Is the word only used for western people too? (With the expectation you’re talking about a white man unless proved otherwise). In two years here I’ve never heard that very welcoming ‘foreigner’ label applied to anyone else, they’ll usually specify Asian and Middle East nationalities.

But if the alternative is ‘kano’ or ‘Joe,’ I’ll take foreigner. Even if I live here the next 50 years, I’ll be foreigner.

joe
Guest

Just like people in the states say black for a african-american person, white for a Caucasian person.

Nothing else, nothing more.

BING BONG
Guest

I give you five years ,if your lucky (MAYBE slightly longer,MAYBE)!!!! and when you leave and go back to wherever it was you were from you will wonder how you were ever able to put up with the shit you put up with as long as you did. GUARANTEED.if you do not live on the beach in a secluded region, I give you even less than that.

Robert Haighton
Member
I find this all to be a bit funny. Most Dutch people will start to enjoy the first rays of sunshine by wearing thinner fabric of clothes. Then when full summer starts they wil go to the beach, swimming pool and/or parks to get a tan by wearing less and less clothes (shorts, short sleeved T-shirts, trunks, bikinis). We want to get a darker skin. And while we do that we will avoid skin cancer by using sunblock (protecting from UV). If you go to European beaches and parks, you can see this almost everywhere I am sure most white… Read more »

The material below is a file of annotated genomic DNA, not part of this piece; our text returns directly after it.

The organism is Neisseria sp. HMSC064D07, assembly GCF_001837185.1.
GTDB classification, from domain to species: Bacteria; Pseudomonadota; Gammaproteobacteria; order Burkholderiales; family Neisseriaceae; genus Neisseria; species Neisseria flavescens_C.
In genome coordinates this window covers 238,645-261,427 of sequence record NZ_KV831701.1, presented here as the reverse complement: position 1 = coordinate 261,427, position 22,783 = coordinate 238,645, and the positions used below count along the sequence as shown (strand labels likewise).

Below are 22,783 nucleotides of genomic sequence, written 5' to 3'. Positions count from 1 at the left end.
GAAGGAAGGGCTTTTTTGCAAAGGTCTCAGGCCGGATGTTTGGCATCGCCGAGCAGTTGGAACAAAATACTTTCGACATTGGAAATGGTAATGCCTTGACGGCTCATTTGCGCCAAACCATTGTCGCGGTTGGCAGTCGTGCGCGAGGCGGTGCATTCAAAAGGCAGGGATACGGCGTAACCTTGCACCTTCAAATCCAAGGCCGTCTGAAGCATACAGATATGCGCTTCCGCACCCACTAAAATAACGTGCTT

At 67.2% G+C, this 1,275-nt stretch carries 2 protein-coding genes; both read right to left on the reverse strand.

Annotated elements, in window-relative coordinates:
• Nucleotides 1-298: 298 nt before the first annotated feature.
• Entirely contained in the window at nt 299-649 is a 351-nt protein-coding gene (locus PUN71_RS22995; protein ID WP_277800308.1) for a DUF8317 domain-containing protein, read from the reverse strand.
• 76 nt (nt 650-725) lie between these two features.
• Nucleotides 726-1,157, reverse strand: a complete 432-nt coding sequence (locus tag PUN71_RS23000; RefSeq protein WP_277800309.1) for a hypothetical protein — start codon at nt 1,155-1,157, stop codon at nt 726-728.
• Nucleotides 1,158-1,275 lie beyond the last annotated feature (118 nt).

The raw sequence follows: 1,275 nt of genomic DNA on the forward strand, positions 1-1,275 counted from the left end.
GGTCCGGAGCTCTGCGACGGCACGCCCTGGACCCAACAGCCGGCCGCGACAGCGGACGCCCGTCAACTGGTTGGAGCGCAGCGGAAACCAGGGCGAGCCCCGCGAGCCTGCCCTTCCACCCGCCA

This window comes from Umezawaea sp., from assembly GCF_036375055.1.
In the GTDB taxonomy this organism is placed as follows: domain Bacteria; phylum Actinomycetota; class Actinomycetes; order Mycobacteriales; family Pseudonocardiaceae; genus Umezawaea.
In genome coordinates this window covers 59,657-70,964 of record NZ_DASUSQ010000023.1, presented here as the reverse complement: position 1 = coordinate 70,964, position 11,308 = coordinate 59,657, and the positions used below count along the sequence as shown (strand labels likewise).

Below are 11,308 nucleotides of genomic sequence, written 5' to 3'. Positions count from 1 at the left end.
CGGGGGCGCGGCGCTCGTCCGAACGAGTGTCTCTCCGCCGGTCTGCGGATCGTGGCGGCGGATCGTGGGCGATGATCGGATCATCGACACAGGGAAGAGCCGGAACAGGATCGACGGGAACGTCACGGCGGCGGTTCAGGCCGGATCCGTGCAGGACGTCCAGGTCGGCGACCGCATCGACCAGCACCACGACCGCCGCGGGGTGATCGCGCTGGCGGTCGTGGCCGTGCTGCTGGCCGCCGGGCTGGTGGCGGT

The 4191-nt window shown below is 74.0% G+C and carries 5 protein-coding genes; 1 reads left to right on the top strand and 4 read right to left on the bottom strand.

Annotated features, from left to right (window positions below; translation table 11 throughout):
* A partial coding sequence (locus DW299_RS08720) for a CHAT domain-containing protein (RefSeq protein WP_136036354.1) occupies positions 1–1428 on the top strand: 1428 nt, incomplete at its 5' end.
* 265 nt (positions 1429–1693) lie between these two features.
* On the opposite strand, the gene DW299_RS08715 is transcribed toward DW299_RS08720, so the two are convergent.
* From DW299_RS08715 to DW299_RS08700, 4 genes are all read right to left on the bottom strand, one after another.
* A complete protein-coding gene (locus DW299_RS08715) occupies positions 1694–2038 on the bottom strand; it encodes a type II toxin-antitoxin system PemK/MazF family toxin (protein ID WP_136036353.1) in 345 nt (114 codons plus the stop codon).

BING BONG
Guest

@ Robert, Uh NO WAY.Filipina’s whitening their skin, black chics in the states doin the same thing PLUS wearing wigs and straightening their hair. Sorry bro, WHITE is were its at, THIN is in and Brown is a bit,WELL, TBH….. like MUD !!!

I did not make this up either, just stating the obvious facts, and I could have gone on for a while longer too. BUT you get the picture,I’m sure.

d_forsaken
Guest

No human race is superior; no religious faith is inferior. All collective judgments are wrong. Only racists make them.

And Failipinos in the Failippines are so goddamn good and making a career out of it.

nozall
Guest
a lot of filipinos who are married to the same race along with their parents put you down if you are married to a white or black American especially if you are a woman. they automatically assume that you were a hooker, they’re so ignorant yet they claimed themselves as highly educated people. now some of their children are married or living together with white or black Americans. also on some of the functions my husband and i attended to, they specified that these seats are for mixed marriages and these seats are for solid marriages (filipino to filipino). in… Read more »
Neoren
Guest

Where was that? At what functions?

Cossack_25A-1
Guest